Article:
MetricsView: Linux (Collectd) Custom Collector Task Setup

Device Type: MetricsView Platform

Glossary Entry:  Linux Custom Collector

Setting up and Installing a Linux Custom Collector

How to Edit a Linux Custom Collector Task

Wizard Interface

Task Name: Enter a name that describes the function of the task. For example “Server 2 CPU % in use”.

Task UID:  The UID is a unique ID that is generated for each task.  This ID is used to interface with the task in the API.

Collector:  Select the collector from which to retrieve the data for the task.

Custom Counterpath: reflects the relative path to the counter in the source system
for example : ..\cpu\0\cpu-idle
[local or remote machine]\[category]\[instance ]\[counter type] The Counterpath is generated automatically based on the values you select in the dropdown menus below.

Hostname:  The name or IP address of the target machine.

Legacy Advanced Interface

Once you have created a device, installed the Linux Agent and are adding or editing a custom collector task, you will be prompted to adjust the following settings:

MetricsView Collector dropdown shows a list a of all registered custom collectors. The Linux Collector will appear in this list after installation is completed.

Counterpath reflects the relative path to the counter in the source system
for example : ..\cpu\0\cpu-idle
[local or remote machine]\[category]\[instance ]\[counter type] The Counterpath is generated automatically based on the values you select in the dropdown menus below.

Both Interfaces

Category/Instance/Counter dropdowns will be filled with values automatically

Error Thresholds

Aggregate – All received data will be aggregated on a regular basis, according to the adjusted device frequency.

Maximum – the highest value from the array will be taken.

Average – the value is calculated as an average of all collected values.

Minimum – the lowest value from the array will be taken.

Min Threshold  – Results below this value will result in an error being triggered.

Max Threshold – Results exceeding this value will result in an error being triggered.

Ignore Errors if counter is not available – Each time during “Agent” <–>”Server” interaction the Agent asks if there are any new counters to check. In case there are instructions to gather stats on new counters the Agent will begin to gather them.

NO is selected – each failure to gather counter data will be reflected as an error in reports.

YES is selected – failures will be ignored.

Counter descriptions (in process):

CPU

CPU plugin collects the amount of time spent by the CPU in various states, most notably executing user code, executing system code, waiting for IO-operations and being idle. https://collectd.org/wiki/index.php/Plugin:CPU

cpu-interrupt :: Reflects time the processor has spent servicing interrupts

cpu-wait :: For a given CPU, it is the time during which that CPU was idle (i.e. didn’t execute any tasks) and there was at least one outstanding disk I/O operation requested by a task scheduled on that CPU (at the time it generated that I/O request).

cpu-system ::  is the amount of time the CPU was busy executing code in kernel space (https://en.wikipedia.org/wiki/Kernel_space).

cpu-softirq :: For better understanding of softirqs we would recommend reviewing Matthew Wilcox’s article “I’ll Do It Later: Softirqs, Tasklets, Bottom Halves, Task Queues, Work Queues and Timers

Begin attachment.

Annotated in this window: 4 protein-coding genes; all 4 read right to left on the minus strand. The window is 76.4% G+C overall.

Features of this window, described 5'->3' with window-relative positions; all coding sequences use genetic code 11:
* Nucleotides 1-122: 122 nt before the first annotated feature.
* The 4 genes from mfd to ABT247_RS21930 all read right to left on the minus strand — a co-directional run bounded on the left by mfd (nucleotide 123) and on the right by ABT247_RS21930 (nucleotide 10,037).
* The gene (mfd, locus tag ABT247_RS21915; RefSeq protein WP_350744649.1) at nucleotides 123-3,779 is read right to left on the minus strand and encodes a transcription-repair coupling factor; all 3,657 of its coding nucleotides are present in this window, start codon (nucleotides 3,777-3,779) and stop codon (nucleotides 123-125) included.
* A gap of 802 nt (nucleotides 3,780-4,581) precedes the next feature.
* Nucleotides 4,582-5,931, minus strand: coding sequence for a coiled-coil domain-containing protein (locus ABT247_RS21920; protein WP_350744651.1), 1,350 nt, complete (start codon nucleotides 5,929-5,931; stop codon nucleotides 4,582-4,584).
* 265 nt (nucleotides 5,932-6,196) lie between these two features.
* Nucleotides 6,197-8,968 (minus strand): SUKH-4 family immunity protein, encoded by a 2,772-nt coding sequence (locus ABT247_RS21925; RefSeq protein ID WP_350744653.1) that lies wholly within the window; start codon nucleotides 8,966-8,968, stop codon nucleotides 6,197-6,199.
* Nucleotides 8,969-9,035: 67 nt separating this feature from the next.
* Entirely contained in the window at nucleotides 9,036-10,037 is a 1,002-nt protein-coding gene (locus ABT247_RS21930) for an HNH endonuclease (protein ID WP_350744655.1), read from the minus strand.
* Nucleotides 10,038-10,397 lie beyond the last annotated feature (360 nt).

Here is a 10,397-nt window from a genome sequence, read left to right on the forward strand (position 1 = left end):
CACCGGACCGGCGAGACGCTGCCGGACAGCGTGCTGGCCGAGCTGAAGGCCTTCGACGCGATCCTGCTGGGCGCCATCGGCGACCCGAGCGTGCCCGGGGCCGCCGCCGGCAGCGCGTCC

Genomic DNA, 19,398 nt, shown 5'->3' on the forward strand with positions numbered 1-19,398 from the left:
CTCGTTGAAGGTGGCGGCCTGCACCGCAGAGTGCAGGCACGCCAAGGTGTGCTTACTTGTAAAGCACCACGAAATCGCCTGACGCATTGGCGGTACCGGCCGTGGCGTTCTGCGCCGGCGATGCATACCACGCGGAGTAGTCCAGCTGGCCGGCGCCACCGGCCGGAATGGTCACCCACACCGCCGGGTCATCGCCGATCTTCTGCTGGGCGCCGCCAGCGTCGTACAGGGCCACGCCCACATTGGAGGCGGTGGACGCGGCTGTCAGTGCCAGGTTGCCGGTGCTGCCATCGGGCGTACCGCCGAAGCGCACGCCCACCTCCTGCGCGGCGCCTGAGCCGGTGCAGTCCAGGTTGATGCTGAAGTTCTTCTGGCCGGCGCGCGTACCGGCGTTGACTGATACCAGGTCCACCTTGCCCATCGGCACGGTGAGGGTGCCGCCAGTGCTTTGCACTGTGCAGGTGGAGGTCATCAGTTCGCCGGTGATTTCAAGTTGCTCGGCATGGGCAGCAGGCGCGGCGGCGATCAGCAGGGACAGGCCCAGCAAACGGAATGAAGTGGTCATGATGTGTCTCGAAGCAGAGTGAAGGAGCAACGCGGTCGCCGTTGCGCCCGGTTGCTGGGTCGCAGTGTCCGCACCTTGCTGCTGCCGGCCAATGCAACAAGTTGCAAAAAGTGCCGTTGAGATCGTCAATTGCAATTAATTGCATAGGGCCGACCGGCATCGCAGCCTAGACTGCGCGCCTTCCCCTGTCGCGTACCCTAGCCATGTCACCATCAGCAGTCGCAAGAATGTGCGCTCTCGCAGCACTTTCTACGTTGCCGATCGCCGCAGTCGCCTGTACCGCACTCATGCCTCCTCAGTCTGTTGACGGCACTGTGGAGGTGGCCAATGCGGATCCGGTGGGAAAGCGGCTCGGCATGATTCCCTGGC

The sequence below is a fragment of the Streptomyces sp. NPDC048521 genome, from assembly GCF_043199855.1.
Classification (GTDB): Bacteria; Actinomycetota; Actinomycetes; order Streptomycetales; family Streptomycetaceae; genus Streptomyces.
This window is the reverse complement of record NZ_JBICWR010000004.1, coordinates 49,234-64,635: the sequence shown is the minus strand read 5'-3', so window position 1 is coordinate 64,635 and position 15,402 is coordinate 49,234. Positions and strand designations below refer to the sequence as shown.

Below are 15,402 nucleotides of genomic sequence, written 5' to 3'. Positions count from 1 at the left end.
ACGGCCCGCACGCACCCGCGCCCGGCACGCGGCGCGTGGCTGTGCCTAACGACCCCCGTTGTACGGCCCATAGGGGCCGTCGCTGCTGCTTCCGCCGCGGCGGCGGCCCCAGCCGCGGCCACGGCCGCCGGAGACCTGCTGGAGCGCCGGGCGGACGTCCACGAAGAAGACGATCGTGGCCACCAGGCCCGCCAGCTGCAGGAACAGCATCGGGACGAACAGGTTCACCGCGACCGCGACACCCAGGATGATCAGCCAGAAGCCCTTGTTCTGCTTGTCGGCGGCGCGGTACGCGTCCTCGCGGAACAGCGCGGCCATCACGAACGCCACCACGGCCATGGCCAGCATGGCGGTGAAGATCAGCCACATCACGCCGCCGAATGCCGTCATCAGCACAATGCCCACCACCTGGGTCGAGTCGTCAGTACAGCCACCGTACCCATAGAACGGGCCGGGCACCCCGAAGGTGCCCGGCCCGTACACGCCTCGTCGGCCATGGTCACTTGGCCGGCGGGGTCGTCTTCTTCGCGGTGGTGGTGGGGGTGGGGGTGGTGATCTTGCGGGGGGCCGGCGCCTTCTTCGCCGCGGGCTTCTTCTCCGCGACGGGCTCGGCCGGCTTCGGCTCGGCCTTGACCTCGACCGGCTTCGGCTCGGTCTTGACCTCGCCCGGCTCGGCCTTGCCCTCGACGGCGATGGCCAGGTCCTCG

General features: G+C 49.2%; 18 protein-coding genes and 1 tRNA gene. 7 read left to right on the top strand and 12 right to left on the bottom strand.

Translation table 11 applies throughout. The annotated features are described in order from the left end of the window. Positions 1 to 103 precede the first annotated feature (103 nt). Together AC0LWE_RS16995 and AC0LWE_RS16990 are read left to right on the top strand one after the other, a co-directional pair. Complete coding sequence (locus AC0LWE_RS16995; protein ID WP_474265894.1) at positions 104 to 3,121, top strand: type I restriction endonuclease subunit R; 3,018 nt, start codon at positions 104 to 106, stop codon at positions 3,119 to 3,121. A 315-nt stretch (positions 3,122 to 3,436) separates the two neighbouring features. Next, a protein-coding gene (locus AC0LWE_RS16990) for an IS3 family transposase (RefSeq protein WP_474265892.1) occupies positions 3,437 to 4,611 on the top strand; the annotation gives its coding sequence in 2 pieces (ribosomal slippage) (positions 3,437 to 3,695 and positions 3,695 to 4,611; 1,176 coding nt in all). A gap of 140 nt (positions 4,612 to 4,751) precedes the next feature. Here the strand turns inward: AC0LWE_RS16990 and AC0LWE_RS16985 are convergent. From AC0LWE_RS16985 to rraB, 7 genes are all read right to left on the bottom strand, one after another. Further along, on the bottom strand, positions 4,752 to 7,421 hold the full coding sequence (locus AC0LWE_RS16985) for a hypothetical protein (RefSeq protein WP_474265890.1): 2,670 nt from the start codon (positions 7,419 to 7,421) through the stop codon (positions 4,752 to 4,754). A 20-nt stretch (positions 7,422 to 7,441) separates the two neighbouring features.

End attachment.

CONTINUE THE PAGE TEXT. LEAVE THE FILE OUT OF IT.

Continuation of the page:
cpu-steal :: (for the whole system only), on virtualized hardware, is the amount of time the operating system wanted to execute, but was not allowed to by the hypervisor. This can happen if the physical hardware runs multiple guest operating system and the hypervisor chose to allocate a CPU time slot to another one.

cpu-nice :: The “nice” CPU percentage is the % of CPU time occupied by user level processes with a positive nice value. For more details please see  man nice  in console

cpu-user :: is the amount of time the CPU was busy executing code in user space(https://en.wikipedia.org/wiki/User_space).

interface

if_errors-rx :: Rate of read errors recorded on the interface
if_octets-rx :: Rate of octets read from the interface
if_octets-tx :: Rate of octets written to the interface
if_packets-tx :: Rate of packets written to the interface
if_errors-tx :: Rate of write errors recorded on the interface
if_packets-rx :: Rate of packets read from the interface

df (space usage)

df_complex-free :: Bytes free on disk
df_complex-reserved :: Bytes reserved for root (linux filesystems often reserve a small percentage of total disk

capacity for the root user to protect the system from non-root users filling up the
filesystem)

df_complex-used :: Bytes used on disk

disk (Disk I/O)

disk_time-write :: Amount of time (in milliseconds) the disk spent writing
disk_ops-read :: Total number of read operations performed by the disk
disk_ops-write :: Total number of write operations performed by the disk
disk_octets-write :: Rate of octets written to disk
disk_time-read :: Amount of time (in milliseconds) the disk spent reading
disk_merged-write :: The number of write operations that were merged together by the kernel (because they were

adjacent)

disk_merged-read :: The number of read operations that were merged together by the kernel (because they were

adjacent)

disk_octets-read :: Rate of octets read from the disk

memory

memory-buffered :: The “buffered” memory is memory amount used by Linux to buffer network and disk connections.

memory-cached :: Most Linux distributions will use any available free ram to cache access to files on disk which helps to speed up disk access. When the system runs low on free memory it will automatically flush this data out of ram to make room for programs and other essential data.
memory-used :: the total amount of memory utilized by system
memory-free :: the total amount of free memory in system

memory-slab_unrecl ::
memory-slab_recl ::